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Another look at "humanitarian intervention" - May 8

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The moral maze around the recent UN actions in Libya and Ivory Coast, as well as the 'revelation' that oil was a factor in UK support for the Iraq war inspired this post on some history and thinking behind the policy of "humanitarain intervention".


Goodies and Baddies

Adam Curtis, The Medium and the Message blog - BBC online
The idea of "humanitarian intervention" which is behind the decision to attack in Libya is one of the central beliefs of our age.

It divides people. Some see it as a noble, disinterested use of Western power. Others see it as a smokescreen for a latter-day liberal imperialism.

I want to tell the story of how this idea originated and how it has grown up to possess the minds of a generation of liberal men and women in Europe and America.

It is the story of a generation who became disenchanted with traditional power politics. They thought they could leap over the old corrupt structures of power and connect directly with the innocent victims of war around the world.

It was a grand utopian project that began in the mid-60s in Africa and flourished and spread across the world. But in the 1990s it became corrupted by the very thing it was supposed to have transcended - western power politics.

And the idea seemed to have died in horror in a bombing of a hotel in Baghdad in 2003.

What we now see is the return of that dream in a ghostly, half-hearted form - where the confidence and hopes have been replaced by a nervous anxiety...
Adam illustrates his story with some great video clips. You may be familiar with his documentary work from the series The Century of the Self or The Power of Nightmares.
(28 March 2011)



Humanitarian Intervention: Whom to Protect, Whom to Abandon

Michael Elliot, Time Magazine
Death and taxes are always with us, and so are arguments about whether nations ever have the right or duty to intervene in the affairs of others. The case for "humanitarian intervention," under a variety of names, has been asserted at least since the great powers threw their weight behind Greece's struggle for independence in the 1820s, but in its modern form was developed during the Wars of the Yugoslav Succession, when it appeared to many that armed force was the only way to end terrible atrocities. More recently, the U.N. has adopted as a norm of international affairs the "responsibility to protect," which contemplates the possibility of armed intervention when a state shows itself unable or unwilling to prevent grave human rights abuses.

The war in Libya has opened up the can of worms once more, with those on one side arguing that international forces can prevent or end great wrongs, while others assert that intervention is based on the inconsistent application of fuzzy principles and amounts to little more than imperialism dressed in a cloak of bleeding-heart piety.

First, it will indeed be applied selectively. There are leaders in the world at least as unpleasant as Muammar Gaddafi who sleep easily abed each night. In Bahrain, Yemen and Syria, peaceful protesters have been killed recently without anyone's arguing for a NATO mission to be dispatched...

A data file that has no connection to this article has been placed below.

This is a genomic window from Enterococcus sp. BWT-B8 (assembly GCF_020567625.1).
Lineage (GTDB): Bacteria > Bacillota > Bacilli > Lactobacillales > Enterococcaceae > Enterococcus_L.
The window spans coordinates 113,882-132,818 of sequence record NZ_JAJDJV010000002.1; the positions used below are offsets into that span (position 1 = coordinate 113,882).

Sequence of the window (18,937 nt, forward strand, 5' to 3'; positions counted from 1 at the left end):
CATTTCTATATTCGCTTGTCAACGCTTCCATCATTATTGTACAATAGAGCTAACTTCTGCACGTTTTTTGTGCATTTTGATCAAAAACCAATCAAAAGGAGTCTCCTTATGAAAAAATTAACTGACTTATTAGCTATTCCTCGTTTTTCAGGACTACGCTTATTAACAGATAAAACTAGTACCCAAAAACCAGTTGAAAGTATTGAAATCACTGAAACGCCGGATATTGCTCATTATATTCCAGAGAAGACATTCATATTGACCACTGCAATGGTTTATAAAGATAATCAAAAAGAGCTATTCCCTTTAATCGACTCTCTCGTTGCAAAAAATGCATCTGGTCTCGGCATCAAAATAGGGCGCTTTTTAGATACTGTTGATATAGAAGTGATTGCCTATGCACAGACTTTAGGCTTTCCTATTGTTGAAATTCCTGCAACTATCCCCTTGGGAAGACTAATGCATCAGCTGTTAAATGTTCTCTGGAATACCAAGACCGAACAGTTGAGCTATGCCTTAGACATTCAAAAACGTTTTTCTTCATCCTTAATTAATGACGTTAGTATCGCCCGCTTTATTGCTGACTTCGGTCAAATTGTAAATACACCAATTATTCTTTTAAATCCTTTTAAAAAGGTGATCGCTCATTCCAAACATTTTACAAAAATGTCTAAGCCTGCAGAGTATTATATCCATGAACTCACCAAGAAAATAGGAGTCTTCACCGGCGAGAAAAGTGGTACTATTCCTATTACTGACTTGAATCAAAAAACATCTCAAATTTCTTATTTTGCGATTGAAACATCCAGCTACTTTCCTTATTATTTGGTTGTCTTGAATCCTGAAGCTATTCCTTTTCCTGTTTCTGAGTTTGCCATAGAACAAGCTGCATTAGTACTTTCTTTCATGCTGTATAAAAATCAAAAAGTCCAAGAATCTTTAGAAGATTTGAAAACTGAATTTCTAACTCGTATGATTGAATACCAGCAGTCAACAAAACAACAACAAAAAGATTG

First, it will indeed be applied selectively. There are leaders in the world at least as unpleasant as Muammar Gaddafi who sleep easily abed each night. In Bahrain, Yemen and Syria, peaceful protesters have been killed recently without anyone's arguing for a NATO mission to be dispatched...
(10 April 2011)



The Theory and Practice of Humanitarian Intervention and the Interest of Western Powers: Liberia, Darfur, Rwanda, Iraq, and Libya

Jerry M’bartee Locula, Peace & Conflict Monitor
In the vicinity of International Law, two significant achievements have been made since the beginning of the 21st Century. The first was the coming into force of the statute of the International Criminal Court (ICC) on July 1, 2002...The next relevant development in international edict was the overwhelming approval from member states to accept the principle of humanitarian intervention, which was one of the outcomes of the Global Submit and inaugurated in September 2005...In the context of recent interventions, however, the question arises as to whether or not it actually is working in the interest of all humankind. Are the real global threats being targeted in the world poorest areas where in fact diseases, poverty, human rights violations and bad governance have become the reigning order? Well, our current social, economic, political, and cultural surroundings give an unmistakable answer.

By examining the theory and practice of humanitarian intervention, this paper will show how the standard has differed from the original intents and practice. In short, humanitarian intervention has turned into a tool in the service of Western interests through the absence of international political will on the part of the Security Council and the politics of selectivity as to where humanitarian intervention should occur, regardless of need. In this article, Liberia, Darfur, Rwanda, Iraq and Libya are critically reviewed in the context of the principle. It asserts that the international community has forfeited its responsibility to act justly...
(3 May 2011)
The author is a Human Rights and Governance Officer for the Lutheran Church in Liberia – Trauma Healing and Reconciliation Programme

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